Today’s readings quite properly remind us that the sharing of gifts with our rector does not and must not stop today. To be sure, Fr. Dave faces rather fewer people than did Moses—it is easy to forget that the two censuses in the book of Numbers each counted over 600,000 Israelite men of fighting age, not counting the women, children, and Levites; seventy assistants to help with the Israelites’ fractiousness and grumbling doesn’t sound like much, until one realizes that Moses just acquired seventy times the help he’d had before. In any case, “seventy” tends to be Bible-ese for “a whole lot”, and perhaps this makes slightly better sense of the fact that the quantity of help that Yahweh orders in for Moses tallies with the quantity of help that Luke tells us Jesus ordered out to serve as his advance troops.

Whoever really did write the book of Ephesians sheds light on what we could call the Numbers numbers game. The larger the number of individuals who stand ready to offer their gifts, and the more willing they are to foster and recognize both their own gifts and those of others, the likelier it is that a gift that is suited to a specific need can be found. The ladle and book and basket and shovel are gifts not just from us but for us, and not just for us but through us to God’s world—and all the evidence indicates that it will take every one of us doing things we weren’t sure we could do in God’s grace to help this world live into “Thy Kingdom come.”

For Sept. 9, 2012: Proper 18, Year B

The Reading            Isaiah 35:4-7a

In the time of the prophet Isaiah, when Israel and Judah are two distinct kingdoms threatened by the Assyrian Empire, the king of Israel joins in a treaty with another nation—but Isaiah tells Ahaz, king of Judah, to trust in God, and the miraculously good things he prophecies in today’s reading will come to pass. The references to vengeance and terrible recompense sound like odd things about which not to fear, but the Hebrew they translate can also be rendered as ‘vindication’ and ‘restoration’.

The Response            Psalm 146

The Epistle            James 2:1-10, 14-17

Today’s psalm picked up the thread of God coming to rescue those in need. The letter from James reminds us of two things. The second is that God uses agents to bring about the justice that Isaiah prophesied: each and every one of us who bear the name of Christian. The first is that the one who plays favorites breaks the law as surely as if she had committed murder. It is a challenge to square this assertion with the gospel story of Jesus initially refusing to heal the Syrophoenician woman’s daughter.

The Gospel            Mark 7:24-37

 

Further thoughts

The claim in Isaiah’s prophecy that good things are coming to the outsiders and the admonition in the letter of James not to play favorites play disquietingly with today’s gospel.

As the gospel opens, Jesus is still mourning the recent assassination of his cousin John, who baptized him, he’s fairly new to ministry, and he’s been working very hard; Tyre, in Gentile country, may have looked like the place for a nice anonymous rest. Found at once, however, he initially and rather rudely refuses to heal a child because her mother is Syrophoenician. It is a troubling reading: why on earth would compassionate, generous Jesus blow anyone off with the comment, “It is not fair to take the children’s food and throw it to the dogs”?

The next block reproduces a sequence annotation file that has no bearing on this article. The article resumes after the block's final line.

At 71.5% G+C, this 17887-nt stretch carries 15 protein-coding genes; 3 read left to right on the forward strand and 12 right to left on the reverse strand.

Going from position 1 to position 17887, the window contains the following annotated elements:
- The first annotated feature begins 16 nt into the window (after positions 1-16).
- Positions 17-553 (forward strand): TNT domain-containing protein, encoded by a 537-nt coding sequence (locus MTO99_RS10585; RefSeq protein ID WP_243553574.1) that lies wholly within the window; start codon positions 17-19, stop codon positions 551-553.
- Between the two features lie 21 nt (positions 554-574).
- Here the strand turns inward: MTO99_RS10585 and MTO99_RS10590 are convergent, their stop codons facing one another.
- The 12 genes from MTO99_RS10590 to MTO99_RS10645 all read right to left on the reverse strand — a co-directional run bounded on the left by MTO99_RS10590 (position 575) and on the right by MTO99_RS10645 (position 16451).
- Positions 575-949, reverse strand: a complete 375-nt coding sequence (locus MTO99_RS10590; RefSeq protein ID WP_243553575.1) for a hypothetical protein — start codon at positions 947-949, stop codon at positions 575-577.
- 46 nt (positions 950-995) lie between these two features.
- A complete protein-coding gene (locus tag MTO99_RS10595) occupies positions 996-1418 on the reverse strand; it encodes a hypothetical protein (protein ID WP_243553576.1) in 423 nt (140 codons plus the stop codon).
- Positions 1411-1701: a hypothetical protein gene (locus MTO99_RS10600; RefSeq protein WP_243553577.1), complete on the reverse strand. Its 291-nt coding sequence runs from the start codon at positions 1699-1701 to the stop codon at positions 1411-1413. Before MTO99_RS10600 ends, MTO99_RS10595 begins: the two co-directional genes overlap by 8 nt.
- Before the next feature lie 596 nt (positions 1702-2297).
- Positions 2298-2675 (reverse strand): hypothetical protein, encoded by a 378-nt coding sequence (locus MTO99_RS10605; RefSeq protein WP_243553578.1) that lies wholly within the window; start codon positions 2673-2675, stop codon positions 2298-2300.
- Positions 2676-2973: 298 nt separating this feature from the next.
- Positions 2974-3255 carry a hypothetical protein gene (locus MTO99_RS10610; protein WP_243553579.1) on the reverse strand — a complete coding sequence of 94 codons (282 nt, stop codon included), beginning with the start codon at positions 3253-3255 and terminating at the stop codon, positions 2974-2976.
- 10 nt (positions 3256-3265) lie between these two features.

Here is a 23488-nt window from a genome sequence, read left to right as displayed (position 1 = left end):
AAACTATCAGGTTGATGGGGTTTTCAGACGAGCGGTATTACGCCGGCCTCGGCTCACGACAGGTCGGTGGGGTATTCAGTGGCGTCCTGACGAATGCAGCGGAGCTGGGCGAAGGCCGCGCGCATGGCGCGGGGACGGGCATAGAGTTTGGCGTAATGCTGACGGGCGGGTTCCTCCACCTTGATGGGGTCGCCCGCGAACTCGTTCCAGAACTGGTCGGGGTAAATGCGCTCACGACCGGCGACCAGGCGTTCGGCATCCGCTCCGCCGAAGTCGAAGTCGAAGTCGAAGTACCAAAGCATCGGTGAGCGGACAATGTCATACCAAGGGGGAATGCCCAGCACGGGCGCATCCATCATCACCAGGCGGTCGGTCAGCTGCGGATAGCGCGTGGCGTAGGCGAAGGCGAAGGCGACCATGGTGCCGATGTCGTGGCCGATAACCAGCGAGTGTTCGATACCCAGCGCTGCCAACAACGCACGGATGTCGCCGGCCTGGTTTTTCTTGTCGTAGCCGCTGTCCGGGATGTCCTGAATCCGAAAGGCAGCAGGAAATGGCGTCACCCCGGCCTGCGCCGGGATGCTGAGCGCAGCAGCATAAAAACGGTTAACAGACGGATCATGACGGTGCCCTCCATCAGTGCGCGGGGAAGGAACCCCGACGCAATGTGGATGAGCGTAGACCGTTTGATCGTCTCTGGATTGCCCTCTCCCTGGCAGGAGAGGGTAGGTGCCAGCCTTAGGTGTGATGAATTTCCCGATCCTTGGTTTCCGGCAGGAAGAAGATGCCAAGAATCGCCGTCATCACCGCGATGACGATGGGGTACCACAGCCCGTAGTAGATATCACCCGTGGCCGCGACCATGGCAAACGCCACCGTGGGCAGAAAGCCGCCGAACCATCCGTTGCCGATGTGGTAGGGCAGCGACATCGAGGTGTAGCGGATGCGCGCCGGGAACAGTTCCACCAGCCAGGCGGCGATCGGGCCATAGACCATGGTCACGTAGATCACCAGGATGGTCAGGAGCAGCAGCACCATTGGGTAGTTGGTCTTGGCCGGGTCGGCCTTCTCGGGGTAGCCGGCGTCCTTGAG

Many commentators assert that Jesus must be joking with the woman and that she must know it to respond as she does. A related interpretation is that he is testing her faith. Somehow, though, like D. Mark Davis (http://leftbehindandlovingit.blogspot.com/2012/09/comparing-humans-to-dogs.html), I just can’t accept that Jesus would knowingly stoop either to joshing a desperate mother or to intentional disrespect.

What if Jesus said what he thought and the woman’s response made him rethink not only her request but the scope of his ministry? This view is not original with me: see the David Henson’s blog Edges of Faith (http://www.patheos.com/blogs/davidhenson/2012/09/jesus-was-not-colorblind-racial-slurs-and-the-syrophoenician-woman-lectionary/), among others. It makes sense to me, though. Human beings are classifiers: we like to know what the categories are and what is and is not inside the boundaries, and we use what we know or think we know to construct parameters by which to judge. This bent is a strength of our cognition—emergency medicine depends crucially on being able to make snap judgments—but it is a weakness when our categories box us in. For the Jews of Jesus’ time, the inhabitants of Tyre were definitely Them, not Us. Second, insofar as historical Jesus is human and not just God through and through, he would have learned the attitudes of his culture just as we do, even as he had to learn how to operate one of these fleshy bodies just as we do.

This raises the prospect that what we see here is Jesus’ continuing education. I for one find this both comforting and challenging: if Jesus could listen to dissent and rethink things, then far be it from me to continue to shelter behind my own prior beliefs and attitudes. I still won’t match Jesus’ step for step on the way, of course—but I have much less excuse not to try.


Enter your email address to subscribe to St Alban's Lections and receive notifications of new posts by email.

Join 2 other followers